Two congressmen have introduced a bill that would permanently ban using Fannie Mae and Freddie Mac guarantee fees to cover federal spending not related to mortgages.
Bill would bar using g-fees for federal spending
Guarantee fees, or g-fees, are charged to cover the GSEs’ costs for guaranteeing mortgages should borrowers fail to pay. In 2015, Congress battled over the use of g-fees to pay for part of a transportation bill. Eventually, the mechanism allowing g-fees to fund the bill – which would have delayed scheduled cuts to the fees – was removed.
Last year, Rep. Mark Sanford (R-S.C.), Rep. Brad Sherman (D-Calif.) and Rep. Randy Neugebauer (R-Texas) introduced a bill that would permanently ban the use of the fees as budget offsets. The bill wasn’t successful, but now Sanford and Sherman are reintroducing it, according to a report.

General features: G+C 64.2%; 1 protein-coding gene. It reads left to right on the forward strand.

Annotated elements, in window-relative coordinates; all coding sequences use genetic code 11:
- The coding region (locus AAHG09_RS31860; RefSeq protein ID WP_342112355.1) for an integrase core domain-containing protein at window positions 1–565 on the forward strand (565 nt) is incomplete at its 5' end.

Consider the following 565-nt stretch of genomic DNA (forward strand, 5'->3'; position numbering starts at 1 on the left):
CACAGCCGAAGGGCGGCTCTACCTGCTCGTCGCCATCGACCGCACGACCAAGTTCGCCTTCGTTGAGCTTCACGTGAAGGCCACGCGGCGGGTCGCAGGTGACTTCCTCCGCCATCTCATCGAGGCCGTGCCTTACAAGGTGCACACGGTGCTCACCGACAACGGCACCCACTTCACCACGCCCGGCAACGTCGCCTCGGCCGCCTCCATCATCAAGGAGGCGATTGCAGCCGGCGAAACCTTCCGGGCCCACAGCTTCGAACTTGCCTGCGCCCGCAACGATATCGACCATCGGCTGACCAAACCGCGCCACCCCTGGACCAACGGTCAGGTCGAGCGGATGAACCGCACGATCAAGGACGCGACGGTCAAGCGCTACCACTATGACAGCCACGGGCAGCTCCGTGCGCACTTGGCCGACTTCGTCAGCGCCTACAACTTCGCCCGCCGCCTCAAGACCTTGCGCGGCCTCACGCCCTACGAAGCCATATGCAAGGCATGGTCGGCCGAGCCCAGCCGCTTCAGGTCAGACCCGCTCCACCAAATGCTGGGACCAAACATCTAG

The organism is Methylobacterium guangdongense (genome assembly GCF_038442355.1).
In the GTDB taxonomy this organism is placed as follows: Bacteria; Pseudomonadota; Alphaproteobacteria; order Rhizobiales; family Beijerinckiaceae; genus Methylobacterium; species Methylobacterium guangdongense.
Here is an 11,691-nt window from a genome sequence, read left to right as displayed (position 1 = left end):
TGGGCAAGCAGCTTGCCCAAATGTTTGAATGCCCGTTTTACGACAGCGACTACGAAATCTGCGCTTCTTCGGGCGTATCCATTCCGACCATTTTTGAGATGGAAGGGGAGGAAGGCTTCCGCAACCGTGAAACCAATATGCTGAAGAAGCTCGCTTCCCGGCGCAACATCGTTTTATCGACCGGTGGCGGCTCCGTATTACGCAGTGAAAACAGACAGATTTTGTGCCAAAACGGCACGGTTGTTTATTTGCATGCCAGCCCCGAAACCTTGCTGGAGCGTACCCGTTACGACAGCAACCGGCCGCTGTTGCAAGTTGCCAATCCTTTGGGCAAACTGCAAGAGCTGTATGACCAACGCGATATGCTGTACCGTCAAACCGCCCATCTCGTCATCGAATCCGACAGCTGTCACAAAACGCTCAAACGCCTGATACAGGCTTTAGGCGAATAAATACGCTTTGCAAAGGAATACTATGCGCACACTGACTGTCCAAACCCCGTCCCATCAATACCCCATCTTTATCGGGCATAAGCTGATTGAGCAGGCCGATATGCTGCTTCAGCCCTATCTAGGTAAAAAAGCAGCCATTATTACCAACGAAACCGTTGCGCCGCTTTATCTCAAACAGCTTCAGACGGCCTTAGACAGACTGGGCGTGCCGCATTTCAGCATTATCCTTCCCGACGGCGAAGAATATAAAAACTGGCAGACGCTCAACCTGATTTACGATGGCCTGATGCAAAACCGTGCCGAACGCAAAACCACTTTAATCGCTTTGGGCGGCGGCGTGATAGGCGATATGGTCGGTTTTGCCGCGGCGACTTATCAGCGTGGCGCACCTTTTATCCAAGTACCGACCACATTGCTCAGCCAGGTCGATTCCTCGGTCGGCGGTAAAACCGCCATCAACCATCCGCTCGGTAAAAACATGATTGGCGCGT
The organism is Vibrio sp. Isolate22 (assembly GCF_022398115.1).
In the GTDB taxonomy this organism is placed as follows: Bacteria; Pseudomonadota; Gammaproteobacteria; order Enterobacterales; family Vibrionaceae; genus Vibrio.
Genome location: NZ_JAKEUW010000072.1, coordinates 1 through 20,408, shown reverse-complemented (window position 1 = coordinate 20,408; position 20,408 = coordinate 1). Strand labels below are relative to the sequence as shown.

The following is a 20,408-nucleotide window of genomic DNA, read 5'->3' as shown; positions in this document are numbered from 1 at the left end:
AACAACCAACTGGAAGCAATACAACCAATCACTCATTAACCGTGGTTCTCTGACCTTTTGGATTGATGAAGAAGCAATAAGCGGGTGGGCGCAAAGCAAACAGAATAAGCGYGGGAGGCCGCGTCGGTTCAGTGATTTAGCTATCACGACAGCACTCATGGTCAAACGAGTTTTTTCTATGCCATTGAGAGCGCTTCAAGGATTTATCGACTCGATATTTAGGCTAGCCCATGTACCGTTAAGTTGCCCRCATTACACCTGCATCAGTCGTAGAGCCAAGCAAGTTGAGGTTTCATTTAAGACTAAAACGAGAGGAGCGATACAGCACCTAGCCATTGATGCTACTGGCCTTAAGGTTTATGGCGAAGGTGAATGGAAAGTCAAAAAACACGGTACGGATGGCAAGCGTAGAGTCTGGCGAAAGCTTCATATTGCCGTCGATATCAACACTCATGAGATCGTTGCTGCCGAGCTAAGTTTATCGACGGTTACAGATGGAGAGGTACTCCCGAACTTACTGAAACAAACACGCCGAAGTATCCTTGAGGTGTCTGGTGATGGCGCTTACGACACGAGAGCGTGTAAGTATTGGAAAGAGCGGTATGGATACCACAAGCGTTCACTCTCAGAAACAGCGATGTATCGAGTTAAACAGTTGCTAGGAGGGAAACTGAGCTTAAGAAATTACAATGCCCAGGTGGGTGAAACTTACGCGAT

“This bill simply ensures that guarantee fees can’t be used as a budgetary offset outside of their intended purpose, which is to provide stability for the mortgage market,” Sanford said. “G-fees should be used to protect taxpayers from risk, but using them to fund unrelated programs weighs down homeowners with an unnecessary burden, exposes taxpayers to additional risk, and prevents Fannie Mae and Freddie Mac from appropriately managing this risk.”
“Past proposals have attempted to use g-fees to pay for unrelated government spending on the backs of homeowners,” Sherman said. “G-fees are a critical risk-management tool, and they should continue to be used only for that purpose.”